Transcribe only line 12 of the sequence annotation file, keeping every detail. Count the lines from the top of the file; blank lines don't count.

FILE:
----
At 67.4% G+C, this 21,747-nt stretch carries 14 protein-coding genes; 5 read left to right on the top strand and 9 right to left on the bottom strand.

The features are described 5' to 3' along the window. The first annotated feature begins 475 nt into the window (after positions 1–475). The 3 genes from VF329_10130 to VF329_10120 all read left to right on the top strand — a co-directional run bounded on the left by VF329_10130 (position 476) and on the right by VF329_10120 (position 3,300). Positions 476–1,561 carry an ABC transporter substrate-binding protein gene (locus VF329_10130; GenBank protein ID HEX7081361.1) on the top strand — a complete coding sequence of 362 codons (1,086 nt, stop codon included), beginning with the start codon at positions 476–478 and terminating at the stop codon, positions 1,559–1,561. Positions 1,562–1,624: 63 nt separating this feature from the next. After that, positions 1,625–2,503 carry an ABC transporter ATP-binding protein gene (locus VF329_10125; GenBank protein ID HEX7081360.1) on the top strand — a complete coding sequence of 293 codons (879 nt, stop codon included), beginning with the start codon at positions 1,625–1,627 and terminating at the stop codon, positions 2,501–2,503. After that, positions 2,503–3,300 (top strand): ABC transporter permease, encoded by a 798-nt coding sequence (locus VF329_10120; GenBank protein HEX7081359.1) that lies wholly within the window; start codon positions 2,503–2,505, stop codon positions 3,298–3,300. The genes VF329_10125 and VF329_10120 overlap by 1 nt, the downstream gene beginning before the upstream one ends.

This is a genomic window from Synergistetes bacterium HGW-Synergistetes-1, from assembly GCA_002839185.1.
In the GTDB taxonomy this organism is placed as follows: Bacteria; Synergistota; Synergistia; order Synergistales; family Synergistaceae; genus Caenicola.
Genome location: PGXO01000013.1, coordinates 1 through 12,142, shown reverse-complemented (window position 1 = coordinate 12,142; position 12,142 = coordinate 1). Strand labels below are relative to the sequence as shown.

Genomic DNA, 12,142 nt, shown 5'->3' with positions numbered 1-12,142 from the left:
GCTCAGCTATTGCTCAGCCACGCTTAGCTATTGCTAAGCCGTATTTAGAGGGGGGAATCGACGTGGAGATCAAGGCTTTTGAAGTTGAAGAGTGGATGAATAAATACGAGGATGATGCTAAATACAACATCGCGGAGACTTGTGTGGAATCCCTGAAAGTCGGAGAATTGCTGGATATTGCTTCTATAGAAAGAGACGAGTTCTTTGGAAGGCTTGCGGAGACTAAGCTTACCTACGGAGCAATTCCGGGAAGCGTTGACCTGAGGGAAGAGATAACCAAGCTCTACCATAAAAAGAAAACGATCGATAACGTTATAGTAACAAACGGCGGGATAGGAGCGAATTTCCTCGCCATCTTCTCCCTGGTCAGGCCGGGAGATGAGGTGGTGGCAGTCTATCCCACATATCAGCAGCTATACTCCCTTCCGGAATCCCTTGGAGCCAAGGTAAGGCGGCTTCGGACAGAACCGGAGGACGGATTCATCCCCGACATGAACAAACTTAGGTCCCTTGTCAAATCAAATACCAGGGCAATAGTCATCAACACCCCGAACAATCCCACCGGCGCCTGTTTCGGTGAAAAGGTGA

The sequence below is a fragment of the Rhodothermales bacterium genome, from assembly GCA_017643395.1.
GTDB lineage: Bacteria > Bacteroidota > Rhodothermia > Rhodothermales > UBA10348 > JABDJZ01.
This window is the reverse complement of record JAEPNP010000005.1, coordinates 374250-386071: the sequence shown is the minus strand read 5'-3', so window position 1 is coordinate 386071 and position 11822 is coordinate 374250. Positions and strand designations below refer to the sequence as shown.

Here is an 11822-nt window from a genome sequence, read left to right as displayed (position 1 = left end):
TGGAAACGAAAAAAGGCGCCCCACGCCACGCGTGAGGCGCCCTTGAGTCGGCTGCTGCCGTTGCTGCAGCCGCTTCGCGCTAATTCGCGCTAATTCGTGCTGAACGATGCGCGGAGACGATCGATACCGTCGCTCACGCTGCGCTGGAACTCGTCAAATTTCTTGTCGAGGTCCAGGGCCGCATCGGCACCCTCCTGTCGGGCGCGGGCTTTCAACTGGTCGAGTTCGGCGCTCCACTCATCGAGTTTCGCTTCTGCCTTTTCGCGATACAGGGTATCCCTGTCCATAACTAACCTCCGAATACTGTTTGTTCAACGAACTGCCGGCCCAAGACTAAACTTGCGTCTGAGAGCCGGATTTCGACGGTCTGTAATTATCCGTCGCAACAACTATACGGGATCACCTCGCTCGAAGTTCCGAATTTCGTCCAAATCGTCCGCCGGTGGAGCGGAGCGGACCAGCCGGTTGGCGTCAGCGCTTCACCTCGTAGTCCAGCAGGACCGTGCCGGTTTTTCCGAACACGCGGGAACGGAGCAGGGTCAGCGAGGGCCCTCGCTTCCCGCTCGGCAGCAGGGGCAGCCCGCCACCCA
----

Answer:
TGGAAACGAAAAAAGGCGCCCCACGCCACGCGTGAGGCGCCCTTGAGTCGGCTGCTGCCGTTGCTGCAGCCGCTTCGCGCTAATTCGCGCTAATTCGTGCTGAACGATGCGCGGAGACGATCGATACCGTCGCTCACGCTGCGCTGGAACTCGTCAAATTTCTTGTCGAGGTCCAGGGCCGCATCGGCACCCTCCTGTCGGGCGCGGGCTTTCAACTGGTCGAGTTCGGCGCTCCACTCATCGAGTTTCGCTTCTGCCTTTTCGCGATACAGGGTATCCCTGTCCATAACTAACCTCCGAATACTGTTTGTTCAACGAACTGCCGGCCCAAGACTAAACTTGCGTCTGAGAGCCGGATTTCGACGGTCTGTAATTATCCGTCGCAACAACTATACGGGATCACCTCGCTCGAAGTTCCGAATTTCGTCCAAATCGTCCGCCGGTGGAGCGGAGCGGACCAGCCGGTTGGCGTCAGCGCTTCACCTCGTAGTCCAGCAGGACCGTGCCGGTTTTTCCGAACACGCGGGAACGGAGCAGGGTCAGCGAGGGCCCTCGCTTCCCGCTCGGCAGCAGGGGCAGCCCGCCACCCA